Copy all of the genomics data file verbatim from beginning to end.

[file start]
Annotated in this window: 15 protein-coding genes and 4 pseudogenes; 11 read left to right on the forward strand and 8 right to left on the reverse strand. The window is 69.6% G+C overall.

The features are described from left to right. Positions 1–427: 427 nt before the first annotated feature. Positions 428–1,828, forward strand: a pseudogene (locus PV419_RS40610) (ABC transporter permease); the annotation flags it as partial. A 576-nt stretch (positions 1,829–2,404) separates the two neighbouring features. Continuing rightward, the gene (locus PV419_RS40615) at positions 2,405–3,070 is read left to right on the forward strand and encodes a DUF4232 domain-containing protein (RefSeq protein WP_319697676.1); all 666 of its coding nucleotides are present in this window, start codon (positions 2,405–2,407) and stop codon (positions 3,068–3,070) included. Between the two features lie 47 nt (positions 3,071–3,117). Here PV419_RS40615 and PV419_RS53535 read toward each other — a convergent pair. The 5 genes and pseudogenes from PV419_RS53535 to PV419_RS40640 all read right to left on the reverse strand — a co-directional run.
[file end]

Annotated in this window: 15 protein-coding genes and 4 pseudogenes; 11 read left to right on the forward strand and 8 right to left on the reverse strand. The window is 69.6% G+C overall.

The features are described from left to right. Positions 1–427: 427 nt before the first annotated feature. Positions 428–1,828, forward strand: a pseudogene (locus PV419_RS40610) (ABC transporter permease); the annotation flags it as partial. A 576-nt stretch (positions 1,829–2,404) separates the two neighbouring features. Continuing rightward, the gene (locus PV419_RS40615) at positions 2,405–3,070 is read left to right on the forward strand and encodes a DUF4232 domain-containing protein (RefSeq protein WP_319697676.1); all 666 of its coding nucleotides are present in this window, start codon (positions 2,405–2,407) and stop codon (positions 3,068–3,070) included. Between the two features lie 47 nt (positions 3,071–3,117). Here PV419_RS40615 and PV419_RS53535 read toward each other — a convergent pair. The 5 genes and pseudogenes from PV419_RS53535 to PV419_RS40640 all read right to left on the reverse strand — a co-directional run.